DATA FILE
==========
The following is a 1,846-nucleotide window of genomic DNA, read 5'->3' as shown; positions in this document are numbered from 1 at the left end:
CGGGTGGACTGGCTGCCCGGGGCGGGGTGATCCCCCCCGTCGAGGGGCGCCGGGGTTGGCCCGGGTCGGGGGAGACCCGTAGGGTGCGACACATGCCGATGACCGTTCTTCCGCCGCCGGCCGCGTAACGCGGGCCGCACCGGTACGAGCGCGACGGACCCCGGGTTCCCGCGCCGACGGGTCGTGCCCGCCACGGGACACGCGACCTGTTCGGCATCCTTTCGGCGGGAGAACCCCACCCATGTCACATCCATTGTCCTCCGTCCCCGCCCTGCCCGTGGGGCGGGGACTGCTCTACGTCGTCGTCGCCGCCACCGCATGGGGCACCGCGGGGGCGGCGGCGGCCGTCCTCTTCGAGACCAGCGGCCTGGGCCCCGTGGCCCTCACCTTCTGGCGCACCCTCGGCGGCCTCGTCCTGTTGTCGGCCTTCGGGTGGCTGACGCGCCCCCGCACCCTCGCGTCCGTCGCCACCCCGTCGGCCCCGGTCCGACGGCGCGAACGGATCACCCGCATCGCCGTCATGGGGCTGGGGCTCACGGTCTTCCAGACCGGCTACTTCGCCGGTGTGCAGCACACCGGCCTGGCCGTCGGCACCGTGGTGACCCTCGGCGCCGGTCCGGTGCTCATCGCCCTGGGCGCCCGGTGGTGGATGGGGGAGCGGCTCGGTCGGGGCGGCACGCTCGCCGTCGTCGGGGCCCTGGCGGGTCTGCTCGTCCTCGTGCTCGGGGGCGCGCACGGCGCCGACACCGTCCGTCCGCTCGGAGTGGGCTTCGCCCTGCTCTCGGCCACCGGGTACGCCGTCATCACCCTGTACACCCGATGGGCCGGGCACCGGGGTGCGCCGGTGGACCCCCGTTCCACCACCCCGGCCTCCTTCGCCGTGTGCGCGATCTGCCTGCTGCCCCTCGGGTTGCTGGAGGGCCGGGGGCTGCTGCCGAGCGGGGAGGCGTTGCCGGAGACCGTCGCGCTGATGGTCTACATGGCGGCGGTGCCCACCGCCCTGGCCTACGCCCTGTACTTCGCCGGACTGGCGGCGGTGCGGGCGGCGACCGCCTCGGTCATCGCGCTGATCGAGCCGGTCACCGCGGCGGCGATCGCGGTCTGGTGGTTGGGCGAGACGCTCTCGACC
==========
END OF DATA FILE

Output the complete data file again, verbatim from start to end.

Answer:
The following is a 1,846-nucleotide window of genomic DNA, read 5'->3' as shown; positions in this document are numbered from 1 at the left end:
CGGGTGGACTGGCTGCCCGGGGCGGGGTGATCCCCCCCGTCGAGGGGCGCCGGGGTTGGCCCGGGTCGGGGGAGACCCGTAGGGTGCGACACATGCCGATGACCGTTCTTCCGCCGCCGGCCGCGTAACGCGGGCCGCACCGGTACGAGCGCGACGGACCCCGGGTTCCCGCGCCGACGGGTCGTGCCCGCCACGGGACACGCGACCTGTTCGGCATCCTTTCGGCGGGAGAACCCCACCCATGTCACATCCATTGTCCTCCGTCCCCGCCCTGCCCGTGGGGCGGGGACTGCTCTACGTCGTCGTCGCCGCCACCGCATGGGGCACCGCGGGGGCGGCGGCGGCCGTCCTCTTCGAGACCAGCGGCCTGGGCCCCGTGGCCCTCACCTTCTGGCGCACCCTCGGCGGCCTCGTCCTGTTGTCGGCCTTCGGGTGGCTGACGCGCCCCCGCACCCTCGCGTCCGTCGCCACCCCGTCGGCCCCGGTCCGACGGCGCGAACGGATCACCCGCATCGCCGTCATGGGGCTGGGGCTCACGGTCTTCCAGACCGGCTACTTCGCCGGTGTGCAGCACACCGGCCTGGCCGTCGGCACCGTGGTGACCCTCGGCGCCGGTCCGGTGCTCATCGCCCTGGGCGCCCGGTGGTGGATGGGGGAGCGGCTCGGTCGGGGCGGCACGCTCGCCGTCGTCGGGGCCCTGGCGGGTCTGCTCGTCCTCGTGCTCGGGGGCGCGCACGGCGCCGACACCGTCCGTCCGCTCGGAGTGGGCTTCGCCCTGCTCTCGGCCACCGGGTACGCCGTCATCACCCTGTACACCCGATGGGCCGGGCACCGGGGTGCGCCGGTGGACCCCCGTTCCACCACCCCGGCCTCCTTCGCCGTGTGCGCGATCTGCCTGCTGCCCCTCGGGTTGCTGGAGGGCCGGGGGCTGCTGCCGAGCGGGGAGGCGTTGCCGGAGACCGTCGCGCTGATGGTCTACATGGCGGCGGTGCCCACCGCCCTGGCCTACGCCCTGTACTTCGCCGGACTGGCGGCGGTGCGGGCGGCGACCGCCTCGGTCATCGCGCTGATCGAGCCGGTCACCGCGGCGGCGATCGCGGTCTGGTGGTTGGGCGAGACGCTCTCGACC